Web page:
Three States of Existence Described in the Kena Upanishad

The Kena Upanishad, while covering a lot of additional ground, bases its conclusions on an understanding of the various states of existence and their relation to one another.  The human consciousness and existence is the one from which we start, but it is not, in and of itself, primary.  It derives from elsewhere and as a derivative state of existence, it is dependent on another conscious existence for its life and understanding.  The Absolute is another state of existence which contains, and permeates the entire creation.  And then there is the creative power that starts from the original Absolute and creates a universe that eventually translates into the forms, forces and awareness that we experience in the world.

Sri Aurobindo notes:  “Fundamentally its teaching reposes on the assertion of three states of existence, the human and mortal, the Brahman-consciousness which is the absolute of our relativities, and the utter Absolute which is unknowable.  The first is in a sense a false status of misrepresentation because it is a continual term of apparent opposites and balancings where the truth of things is a secret unity; we have here a bright or positive figure and a dark or negative figure and both are figures, neither the Truth; still in that we now live and through that we have to move to the Beyond.  The second is the Lord of all this dual action who is beyond it; He is the truth of Brahman and not in any way a falsehood or misrepresentation, but the truth of it as attained by us in our eternal supramental being; in Him are the absolutes of all that here we experience in partial figures.  The Unknowable is beyond our grasp because though it is the same Reality, yet it exceeds even our highest term of eternal being and is beyond Existence and Non-existence; it is therefore to the Brahman, the Lord who has a relation to what we are that we must direct our search if we would attain beyond what temporarily seems to what eternally is.”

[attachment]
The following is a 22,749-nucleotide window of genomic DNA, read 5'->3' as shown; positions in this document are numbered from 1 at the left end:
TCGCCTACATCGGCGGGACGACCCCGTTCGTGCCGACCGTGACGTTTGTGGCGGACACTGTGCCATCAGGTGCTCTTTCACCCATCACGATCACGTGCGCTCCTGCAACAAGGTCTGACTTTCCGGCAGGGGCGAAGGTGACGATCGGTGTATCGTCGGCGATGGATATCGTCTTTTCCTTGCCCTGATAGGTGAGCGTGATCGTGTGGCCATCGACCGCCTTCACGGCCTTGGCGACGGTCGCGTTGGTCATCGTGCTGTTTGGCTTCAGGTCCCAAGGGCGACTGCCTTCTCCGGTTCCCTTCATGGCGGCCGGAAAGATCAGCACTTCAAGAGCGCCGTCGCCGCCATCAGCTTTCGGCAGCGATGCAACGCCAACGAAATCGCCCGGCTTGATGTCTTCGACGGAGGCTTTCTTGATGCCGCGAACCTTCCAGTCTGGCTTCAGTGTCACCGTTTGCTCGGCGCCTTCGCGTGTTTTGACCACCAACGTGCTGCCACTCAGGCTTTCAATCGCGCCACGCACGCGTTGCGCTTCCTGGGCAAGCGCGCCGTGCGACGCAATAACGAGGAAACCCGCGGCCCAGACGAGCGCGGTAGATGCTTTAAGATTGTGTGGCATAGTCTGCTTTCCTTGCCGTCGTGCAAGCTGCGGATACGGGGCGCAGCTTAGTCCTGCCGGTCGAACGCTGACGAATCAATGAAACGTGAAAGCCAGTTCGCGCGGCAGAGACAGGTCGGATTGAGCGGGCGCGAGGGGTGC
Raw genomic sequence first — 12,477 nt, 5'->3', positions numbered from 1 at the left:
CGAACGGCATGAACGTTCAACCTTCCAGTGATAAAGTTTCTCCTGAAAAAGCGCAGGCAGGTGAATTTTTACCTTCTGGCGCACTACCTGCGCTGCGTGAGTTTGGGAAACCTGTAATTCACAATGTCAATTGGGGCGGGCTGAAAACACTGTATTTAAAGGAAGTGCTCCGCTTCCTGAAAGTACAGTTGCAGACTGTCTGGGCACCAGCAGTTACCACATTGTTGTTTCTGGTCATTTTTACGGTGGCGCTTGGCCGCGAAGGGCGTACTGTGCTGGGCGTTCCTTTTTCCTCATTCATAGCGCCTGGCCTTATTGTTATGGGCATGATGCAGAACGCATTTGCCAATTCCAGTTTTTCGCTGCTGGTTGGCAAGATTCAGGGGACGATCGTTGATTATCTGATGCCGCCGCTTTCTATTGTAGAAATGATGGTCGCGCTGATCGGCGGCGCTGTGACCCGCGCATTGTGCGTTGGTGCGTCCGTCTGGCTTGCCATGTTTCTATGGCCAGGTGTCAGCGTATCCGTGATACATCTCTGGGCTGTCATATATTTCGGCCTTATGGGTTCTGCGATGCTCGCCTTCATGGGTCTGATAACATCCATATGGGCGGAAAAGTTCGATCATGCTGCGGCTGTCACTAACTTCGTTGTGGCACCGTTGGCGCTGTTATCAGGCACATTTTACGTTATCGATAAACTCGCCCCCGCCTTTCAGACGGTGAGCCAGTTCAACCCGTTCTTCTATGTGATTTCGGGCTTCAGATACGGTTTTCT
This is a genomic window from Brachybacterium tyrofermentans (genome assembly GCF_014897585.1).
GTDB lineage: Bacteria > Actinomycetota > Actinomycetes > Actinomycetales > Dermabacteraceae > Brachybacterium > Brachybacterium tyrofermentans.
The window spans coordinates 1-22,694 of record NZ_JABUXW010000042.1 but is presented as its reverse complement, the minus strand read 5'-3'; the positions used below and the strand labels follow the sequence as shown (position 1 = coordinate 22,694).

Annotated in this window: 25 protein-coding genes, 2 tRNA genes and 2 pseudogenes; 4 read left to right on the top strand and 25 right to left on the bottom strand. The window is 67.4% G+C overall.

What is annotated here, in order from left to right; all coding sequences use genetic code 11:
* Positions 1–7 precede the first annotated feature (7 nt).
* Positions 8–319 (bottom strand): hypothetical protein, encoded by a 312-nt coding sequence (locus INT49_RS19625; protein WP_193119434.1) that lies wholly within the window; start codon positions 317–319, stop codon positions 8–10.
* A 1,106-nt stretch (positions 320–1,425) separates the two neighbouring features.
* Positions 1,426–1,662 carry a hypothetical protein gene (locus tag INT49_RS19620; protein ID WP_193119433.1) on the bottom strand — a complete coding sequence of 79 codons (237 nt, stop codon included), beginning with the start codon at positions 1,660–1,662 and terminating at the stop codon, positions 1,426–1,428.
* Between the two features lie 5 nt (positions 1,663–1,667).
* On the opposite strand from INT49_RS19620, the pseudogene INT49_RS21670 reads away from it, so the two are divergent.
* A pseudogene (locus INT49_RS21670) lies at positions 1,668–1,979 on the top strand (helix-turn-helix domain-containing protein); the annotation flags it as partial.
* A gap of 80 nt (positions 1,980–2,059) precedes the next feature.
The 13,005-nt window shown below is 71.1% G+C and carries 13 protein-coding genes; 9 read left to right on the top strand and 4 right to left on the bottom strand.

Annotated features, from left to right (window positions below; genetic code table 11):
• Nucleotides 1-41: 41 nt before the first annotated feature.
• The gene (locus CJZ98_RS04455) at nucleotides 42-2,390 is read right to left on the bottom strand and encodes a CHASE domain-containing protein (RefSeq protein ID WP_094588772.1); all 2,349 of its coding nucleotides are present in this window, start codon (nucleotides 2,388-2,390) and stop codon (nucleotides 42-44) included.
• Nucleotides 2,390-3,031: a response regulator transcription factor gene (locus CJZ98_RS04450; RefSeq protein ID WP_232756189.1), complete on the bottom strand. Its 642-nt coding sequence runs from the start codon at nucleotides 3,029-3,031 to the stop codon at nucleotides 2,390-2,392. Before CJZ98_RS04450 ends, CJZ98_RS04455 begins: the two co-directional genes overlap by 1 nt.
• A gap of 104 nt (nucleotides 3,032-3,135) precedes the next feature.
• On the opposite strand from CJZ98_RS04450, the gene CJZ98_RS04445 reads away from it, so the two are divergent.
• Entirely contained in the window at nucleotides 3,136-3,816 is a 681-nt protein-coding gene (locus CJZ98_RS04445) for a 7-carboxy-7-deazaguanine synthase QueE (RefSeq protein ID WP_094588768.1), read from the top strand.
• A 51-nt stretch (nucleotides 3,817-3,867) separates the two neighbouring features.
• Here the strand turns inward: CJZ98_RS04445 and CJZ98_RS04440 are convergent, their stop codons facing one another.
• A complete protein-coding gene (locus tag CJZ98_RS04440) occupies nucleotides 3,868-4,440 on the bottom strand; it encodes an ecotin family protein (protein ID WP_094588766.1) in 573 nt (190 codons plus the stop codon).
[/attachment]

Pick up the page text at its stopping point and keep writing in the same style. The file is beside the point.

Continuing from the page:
Sri Aurobindo, The Upanishads, Kena Upanishad and analysis, pg. 184